Say "No" to Celeron
by Alan Zisman
(c) 1998. First
published in Canadian Computer Wholesaler, June 1998
Up until now, CPU super-giant Intel has had a fairly
six months or so, release a significantly faster version of their core
CPU technology. At the same time, drop the price of previous versions
the CPU. Every couple of years, release a new generation CPU.
As a result, new CPU models were aimed at the
high-end, with prices
to match. Older versions would appear in progressively less expensive
serving broader markets.
But last winter?s explosion of low-cost computers
caught Intel by surprise,
along with much of the industry. To a large extent, these models,
for as much as 40% of the consumer market, were powered by
CPUs, designed from scratch for low-end machines by Intel?s competitors
such as AMD?s K6 processor. Despite a TV ad-campaign pushing the ?Intel
Inside? logo, customers were happy to use something else inside if the
price was right.
The result is a strategy switch by Intel. Instead of a
single CPU line,
aiming to cover the entire breadth of the market, Intel is now offering
different processors for different market niches?a processor line for
business models, one for high-end servers, and another for low-cost,
On April 15th, Intel unveiled the first Celeron
processors, its new
model aiming for the low-cost mass-market. It?s a 266 MHz model, based
on Intel?s Pentium-II, and like that processor, designed in a cartridge
to fit into Intel?s proprietary Slot-1.
When Intel moved from the Pentium?s Socket-7 design to
the P-II?s cartridge
design, the idea was that this allowed a high speed connection
the CPU and Level-2 cache ram, necessary for good performance. (The
Pentium-Pro included a large cache right on the CPU, but this design
expensive to manufacture. The P-II?s cartridge offered somewhat lower
for its cache than the Pro, but promised lower cost. And the Slot-1
is owned by Intel; competitors? CPUs need not apply).
While Celeron is presumably named after celerity, an
for speed, the design keeps the Slot-1 design, but drops the cache RAM.
The result is a processor that compared badly to
low-cost models from
Intel?s competitors, and even to the slower Pentium MMX models from
that it is meant to replace. PC Magazine, for example, benchmarked a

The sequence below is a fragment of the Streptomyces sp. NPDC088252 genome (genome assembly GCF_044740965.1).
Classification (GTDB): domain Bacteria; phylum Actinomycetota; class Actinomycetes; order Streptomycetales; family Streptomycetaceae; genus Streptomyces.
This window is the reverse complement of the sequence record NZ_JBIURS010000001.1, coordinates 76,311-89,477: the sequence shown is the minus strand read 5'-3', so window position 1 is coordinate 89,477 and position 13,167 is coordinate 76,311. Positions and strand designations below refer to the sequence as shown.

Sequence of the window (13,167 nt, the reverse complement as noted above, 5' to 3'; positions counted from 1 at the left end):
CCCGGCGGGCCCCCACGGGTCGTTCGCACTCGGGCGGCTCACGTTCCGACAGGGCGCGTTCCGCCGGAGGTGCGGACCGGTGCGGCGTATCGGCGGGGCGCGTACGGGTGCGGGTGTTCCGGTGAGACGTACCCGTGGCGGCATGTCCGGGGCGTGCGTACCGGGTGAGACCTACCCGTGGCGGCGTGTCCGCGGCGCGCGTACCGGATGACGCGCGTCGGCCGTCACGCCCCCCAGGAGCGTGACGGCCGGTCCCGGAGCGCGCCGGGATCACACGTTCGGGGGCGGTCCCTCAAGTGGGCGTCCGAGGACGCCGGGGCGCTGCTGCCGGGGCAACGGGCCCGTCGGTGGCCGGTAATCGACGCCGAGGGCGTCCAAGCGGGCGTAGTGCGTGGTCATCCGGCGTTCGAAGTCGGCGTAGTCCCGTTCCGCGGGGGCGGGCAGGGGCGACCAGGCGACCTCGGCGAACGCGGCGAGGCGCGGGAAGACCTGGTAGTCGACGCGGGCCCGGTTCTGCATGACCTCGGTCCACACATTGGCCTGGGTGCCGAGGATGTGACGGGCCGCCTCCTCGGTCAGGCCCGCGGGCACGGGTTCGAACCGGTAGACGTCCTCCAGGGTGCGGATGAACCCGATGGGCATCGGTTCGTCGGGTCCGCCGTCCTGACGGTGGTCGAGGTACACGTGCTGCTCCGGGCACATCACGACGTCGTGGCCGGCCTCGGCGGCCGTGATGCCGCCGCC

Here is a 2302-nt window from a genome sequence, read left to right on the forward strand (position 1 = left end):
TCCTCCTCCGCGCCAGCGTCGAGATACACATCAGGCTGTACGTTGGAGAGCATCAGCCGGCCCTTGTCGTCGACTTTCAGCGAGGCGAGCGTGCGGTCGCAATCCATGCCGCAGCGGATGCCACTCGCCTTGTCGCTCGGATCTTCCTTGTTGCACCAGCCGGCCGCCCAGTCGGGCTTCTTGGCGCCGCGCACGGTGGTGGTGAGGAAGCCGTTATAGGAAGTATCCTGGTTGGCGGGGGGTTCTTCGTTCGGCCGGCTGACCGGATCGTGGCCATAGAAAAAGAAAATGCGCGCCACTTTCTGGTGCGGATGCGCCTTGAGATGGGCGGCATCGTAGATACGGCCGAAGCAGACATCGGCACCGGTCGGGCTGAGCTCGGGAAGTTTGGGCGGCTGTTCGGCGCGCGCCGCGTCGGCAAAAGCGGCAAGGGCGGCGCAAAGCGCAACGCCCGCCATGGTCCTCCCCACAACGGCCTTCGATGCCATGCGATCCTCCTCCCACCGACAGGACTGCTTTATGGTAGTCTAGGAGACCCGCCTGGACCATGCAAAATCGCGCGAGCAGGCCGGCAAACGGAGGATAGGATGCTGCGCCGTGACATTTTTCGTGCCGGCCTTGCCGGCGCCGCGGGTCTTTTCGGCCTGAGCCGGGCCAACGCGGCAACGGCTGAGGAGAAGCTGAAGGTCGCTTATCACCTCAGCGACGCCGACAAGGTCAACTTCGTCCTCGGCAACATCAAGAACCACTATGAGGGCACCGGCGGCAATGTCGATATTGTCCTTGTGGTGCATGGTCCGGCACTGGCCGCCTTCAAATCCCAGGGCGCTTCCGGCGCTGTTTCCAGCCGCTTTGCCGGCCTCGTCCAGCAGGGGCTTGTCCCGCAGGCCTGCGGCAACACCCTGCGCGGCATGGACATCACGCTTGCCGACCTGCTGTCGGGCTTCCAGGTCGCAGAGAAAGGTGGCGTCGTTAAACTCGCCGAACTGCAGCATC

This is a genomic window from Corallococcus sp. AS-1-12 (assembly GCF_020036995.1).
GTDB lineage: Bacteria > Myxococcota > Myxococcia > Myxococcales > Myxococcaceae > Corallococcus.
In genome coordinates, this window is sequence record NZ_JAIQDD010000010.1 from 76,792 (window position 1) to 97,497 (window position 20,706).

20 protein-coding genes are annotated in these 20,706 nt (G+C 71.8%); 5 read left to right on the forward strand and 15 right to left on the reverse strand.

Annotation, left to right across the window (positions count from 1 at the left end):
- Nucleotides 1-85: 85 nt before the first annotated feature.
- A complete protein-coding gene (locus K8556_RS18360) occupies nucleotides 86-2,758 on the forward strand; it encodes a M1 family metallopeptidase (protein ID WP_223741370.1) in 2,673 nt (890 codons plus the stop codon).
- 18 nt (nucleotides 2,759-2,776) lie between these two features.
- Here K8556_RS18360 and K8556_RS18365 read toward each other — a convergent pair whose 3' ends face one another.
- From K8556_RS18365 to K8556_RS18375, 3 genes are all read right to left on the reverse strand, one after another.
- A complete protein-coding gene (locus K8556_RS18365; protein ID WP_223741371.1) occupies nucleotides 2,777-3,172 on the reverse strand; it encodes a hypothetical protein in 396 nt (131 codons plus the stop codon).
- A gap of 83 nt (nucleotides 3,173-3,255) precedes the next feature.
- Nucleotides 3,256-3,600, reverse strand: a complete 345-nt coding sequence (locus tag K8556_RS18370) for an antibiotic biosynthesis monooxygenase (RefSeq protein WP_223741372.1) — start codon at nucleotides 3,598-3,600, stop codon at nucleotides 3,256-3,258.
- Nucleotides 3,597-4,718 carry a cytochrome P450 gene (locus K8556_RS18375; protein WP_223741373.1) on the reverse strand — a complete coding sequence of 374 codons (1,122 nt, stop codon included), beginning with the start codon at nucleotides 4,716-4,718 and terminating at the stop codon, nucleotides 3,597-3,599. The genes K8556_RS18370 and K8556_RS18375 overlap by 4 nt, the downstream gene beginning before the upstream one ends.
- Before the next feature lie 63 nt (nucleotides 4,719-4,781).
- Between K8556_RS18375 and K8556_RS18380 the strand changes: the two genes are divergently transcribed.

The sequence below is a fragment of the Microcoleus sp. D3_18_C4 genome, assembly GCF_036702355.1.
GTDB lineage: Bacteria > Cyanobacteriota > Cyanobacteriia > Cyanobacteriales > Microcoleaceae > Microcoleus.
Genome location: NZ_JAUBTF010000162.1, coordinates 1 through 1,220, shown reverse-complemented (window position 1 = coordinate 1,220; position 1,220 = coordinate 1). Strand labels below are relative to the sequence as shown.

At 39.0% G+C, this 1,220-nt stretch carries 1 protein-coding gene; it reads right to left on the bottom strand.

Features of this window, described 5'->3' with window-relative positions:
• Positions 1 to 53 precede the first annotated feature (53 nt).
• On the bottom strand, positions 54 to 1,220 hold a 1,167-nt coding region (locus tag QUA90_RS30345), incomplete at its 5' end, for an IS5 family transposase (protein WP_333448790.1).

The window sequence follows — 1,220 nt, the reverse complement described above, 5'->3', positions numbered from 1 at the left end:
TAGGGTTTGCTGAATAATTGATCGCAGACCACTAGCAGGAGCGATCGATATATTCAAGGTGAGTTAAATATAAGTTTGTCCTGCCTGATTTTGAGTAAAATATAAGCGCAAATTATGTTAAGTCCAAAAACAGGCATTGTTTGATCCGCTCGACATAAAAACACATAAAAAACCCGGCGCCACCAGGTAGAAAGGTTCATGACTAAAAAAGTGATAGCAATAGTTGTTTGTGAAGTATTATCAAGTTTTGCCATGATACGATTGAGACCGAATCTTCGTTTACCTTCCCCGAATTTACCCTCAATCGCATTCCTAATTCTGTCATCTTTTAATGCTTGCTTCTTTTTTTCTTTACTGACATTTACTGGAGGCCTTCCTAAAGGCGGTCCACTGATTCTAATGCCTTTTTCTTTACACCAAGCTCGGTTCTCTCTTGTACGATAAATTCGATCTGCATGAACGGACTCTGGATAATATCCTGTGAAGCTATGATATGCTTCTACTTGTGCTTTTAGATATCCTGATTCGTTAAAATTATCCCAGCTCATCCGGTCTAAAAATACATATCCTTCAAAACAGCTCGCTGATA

system from Compaq, and found that it ran slower than a typical MMX-233
(with 512 kb of L2 cache), and in fact, barely outperformed an MMX-166.
And while Intel had earlier claimed that Celeron models would benefit
their P-II heritage with improved multimedia performance, the system
offered poor 3D performance. Forget about selling these systems to the
game-playing segment of the home market!
Moreover, while they share Slot-1 designs, the
motherboards on many
Celeron systems will not be able to handle standard Pentium-II
making them non-upgradeable. By using Slot-1, however, these systems
forced to use motherboard chipsets (in this case, the new 440EX) from
In order to keep the price low, the 440EX is limited
in other ways.
No multi-processor support, and only two slots for DIMM memory
a maximum of 256 megs of RAM. Support for a maximum of three PCI slots
limits system expandability (by comparison, the common 440LX design for
Pentium IIs supports double the RAM and five PCI slots).
While Celeron, with wholesale pricing at $155(USD), is
at the low-end consumer market, users will be better served with models
based on AMD?s K6 (with new models expected to reach 300 and 350 MHz
year), Cyrix?s MediaGX (moving up to 266 MHz and beyond and
integrated multimedia), or the new Centaur processor from Integrated
Technologies. All three are based on the older Socket-7 technology used
by Intel in its Pentium and MMX models. Currently, Intel?s competitors
account for about 15% of the market, which is expected to rise to at
20% this year as the trio work out problems that limited production in
Many of the big-name computer manufacturers have announced
systems, but some, such as Compaq, are also offering MediaGX or
systems. IBM is ignoring Celeron entirely, using the K6 in its low-end
offerings. (IBM is manufacturing K6s for AMD). Intel fans, instead, are
looking forward to the next generation of Celeron, code-named Mendocino
and due in late 1998, expected to put a cache back onto the cartridge,
as a way to offer reasonably-respectable performance.
The best response to Celeron (at least for now) is to
just say ?No!?.
Nevertheless, at the same April 15th product launch, Intel debuted
product line worth following up on.
P-II models running at 350 MHz and 400 MHz were
unveiled, at prices
of US$609 and $800 respectively. A 450 MHz model is expected in July.
CPU speeds represent an increase over the previous 333 MHz models, but
more significant is the motherboard chipset that they?ll run on. The
chipset runs at 100 MHz, a significant increase over the 66 MHz used in
existing models. Of course, the Intel-competitors are expected to
with their own 100 MHz designs, later this year, and the betting is
their Pentium-like models will see even more performance improvement
the faster bus than Intel?s P-II designs.
These 100 MHz bus designs not only allow the CPU to
run faster, but
they speeds up operations across the system. This won?t be the end, of
course. At last March?s WinHEC conference, keynote speaker Michael
predicted 200 MHz system busses by 1999, running processors at speeds
to 750 MHz. According to Slater, even the new, faster 100 MHz bus will
have a hard time keeping up with upcoming RAM designs, such as Rambus
While you can safely pass up on Celeron, migrate other
systems to 100
MHz designs as soon as possible.